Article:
With Women's Day tomorrow, Deanna Abdeen talks about juggling work and family with a job that needs her to be constantly on the move; even as she does deft diplomacy on some political questions
Deanna Hanek Abdeen, current Deputy Principal Officer at the US Consulate General in Mumbai, is many miles away from home which is Minneapolis, Minnesota (US). That though is how it has always been for this citizen of the world.
Deanna Abdeen at the US Consulate library in BKC. Pic/Atul Kamble
Deanna is seated in the office adjoining the US Consulate library at the sprawling Bandra Kurla Complex (BKC) talking about the challenges for women in Foreign Service in context to Women’s Day, “I was born and brought up in Minneapolis, (US). I went to a Liberal Arts College in Bethel for University.
During my studies at Bethel, I travelled to Taiwan, Jerusalem and England for my study abroad semesters.” It was as if windows of the world had slammed open for Deanna. “I realised then, that it was a big world there and there was lots to see,” said Deanna smiling.
It was Bethel which had stoked the fires, and her career avenue was a marriage of a wish to see the world and her passion for international affairs.
Talking about marriage (didn't we speak of it earlier, in the last paragraph? Look sharp dear reader). Deanna is married to a Palestinian, Nur, and is the mother of five boys. Two of them are now studying in the US, while three of them are doing their schooling at the American School in Mumbai.
A career in Foreign Service meant a peripatetic existence, with constant postings. “Tough for adults and tougher for children,” says Deanna about the shifting to different countries. She adds though, “Yet, there are so many positives. I remember I was based in Cairo and my five year-old son had a best friend from South Africa and a friend from Ghana.
At that age, he knew where those countries were located and had a smattering of knowledge of the traditions and culture of that part of the globe. It was a much more sophisticated understanding of the world, than most five year-olds!” Deanna has been in Mumbai since 2.5 years, she still has one year left in office in Mumbai.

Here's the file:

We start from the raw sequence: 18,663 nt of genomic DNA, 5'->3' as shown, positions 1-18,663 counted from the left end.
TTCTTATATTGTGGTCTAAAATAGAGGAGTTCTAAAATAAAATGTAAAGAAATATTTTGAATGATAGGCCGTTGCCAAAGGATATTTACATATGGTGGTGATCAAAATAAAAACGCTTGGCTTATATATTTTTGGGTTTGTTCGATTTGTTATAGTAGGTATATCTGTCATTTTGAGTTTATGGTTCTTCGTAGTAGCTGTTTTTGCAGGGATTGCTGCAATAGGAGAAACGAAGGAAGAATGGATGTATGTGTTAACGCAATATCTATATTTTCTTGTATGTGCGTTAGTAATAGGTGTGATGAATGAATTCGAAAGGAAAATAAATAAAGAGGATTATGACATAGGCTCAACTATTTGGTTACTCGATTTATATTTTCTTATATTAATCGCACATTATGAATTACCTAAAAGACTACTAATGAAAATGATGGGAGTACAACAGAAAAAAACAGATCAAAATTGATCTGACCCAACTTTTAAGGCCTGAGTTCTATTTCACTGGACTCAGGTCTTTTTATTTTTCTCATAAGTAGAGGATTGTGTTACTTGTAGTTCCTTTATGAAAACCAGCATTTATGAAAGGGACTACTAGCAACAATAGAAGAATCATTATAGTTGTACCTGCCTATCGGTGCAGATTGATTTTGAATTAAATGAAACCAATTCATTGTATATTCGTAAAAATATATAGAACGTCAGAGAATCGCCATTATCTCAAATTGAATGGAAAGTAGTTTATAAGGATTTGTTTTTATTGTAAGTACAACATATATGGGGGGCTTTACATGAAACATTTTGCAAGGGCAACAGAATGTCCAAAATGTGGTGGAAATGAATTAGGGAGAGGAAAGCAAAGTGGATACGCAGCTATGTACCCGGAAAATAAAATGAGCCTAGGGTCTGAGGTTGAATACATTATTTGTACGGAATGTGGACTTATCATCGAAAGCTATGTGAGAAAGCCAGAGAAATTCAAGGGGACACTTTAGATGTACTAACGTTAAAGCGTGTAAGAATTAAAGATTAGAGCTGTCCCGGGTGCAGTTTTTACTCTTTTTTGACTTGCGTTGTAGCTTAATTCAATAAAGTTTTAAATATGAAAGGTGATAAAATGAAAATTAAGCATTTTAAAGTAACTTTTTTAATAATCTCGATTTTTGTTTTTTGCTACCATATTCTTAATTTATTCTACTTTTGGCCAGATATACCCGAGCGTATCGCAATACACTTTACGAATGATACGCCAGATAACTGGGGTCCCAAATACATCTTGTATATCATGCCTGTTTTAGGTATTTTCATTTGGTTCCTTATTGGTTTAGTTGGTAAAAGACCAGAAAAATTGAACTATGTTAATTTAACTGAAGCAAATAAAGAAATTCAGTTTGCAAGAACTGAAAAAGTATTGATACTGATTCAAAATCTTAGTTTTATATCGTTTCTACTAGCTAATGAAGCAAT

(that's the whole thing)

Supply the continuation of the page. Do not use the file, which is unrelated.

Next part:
Just before here, she was in Jordan, “Jordan was an easy place to get around, some of the memories I will cherish most is watching my children clamber over historical ruins, visits to Petra and Akaba.” About her time in Mumbai she says she sees the city in constant flux, the BKC is a microcosm of that. “At the end of my tenure, I fear I will not even have scratched the surface of this city,” she explains.
Looking away from Mumbai having served in both Syria and Cairo, Deanna says in response to a question about how she reacts to all the turmoil in that part of the world. “It is a personal conflict, when it comes to Syria in particular. I know the struggles of the staff there, the tough decisions they have had to make with reference to the tragic situation.” About Egypt and all the turmoil of the Arab Spring, Deanna said she was in the country in the earl 90s to 2002, “There was great optimism then, in the country.”
Of the Foreign Service as a career choice, Deanna says women can “thrive” in this career avenue, “because, sometimes as a woman you have access to certain things in society that a man may not. For instance, in some of my postings I remember attending a wedding where men and women guests were segregated.
I, as a woman diplomat had access to the men’s section and could interact with the men. A male diplomat though would be unable to interact with the women in a similar situation.” Having said that, this diplomat is well, diplomatic when asked if she faced hostility even covert in the Muslim countries she was posted in.
Did she discern anti-American sentiment, at least a frisson of it from common people? “I get asked that a lot,” said Deanna slowly, “actually but no, I did not experience that.” Another question to Deanna about whether she thinks hearts and minds are becoming hardened towards immigration, especially in the West where people are increasingly feeling that immigrants come in, take jobs but are not grateful or refuse to integrate fully into their adopted country, only had her saying, “US has a pretty robust refugee resettlement programme.”
A bit of a shutdown there, but Deanna is more expansive when asked about her message for women, as a sign off. She says, “Follow your passion and do not be held back by others. Take advantage of the opportunities that come your way. In the end though, it is all about finding joy in what you decide.” Take that from a Minnesota native now in aamchi Mumbai, who followed her passion and proved that gender cannot restrict you from crossing borders, both literally and metaphorically.
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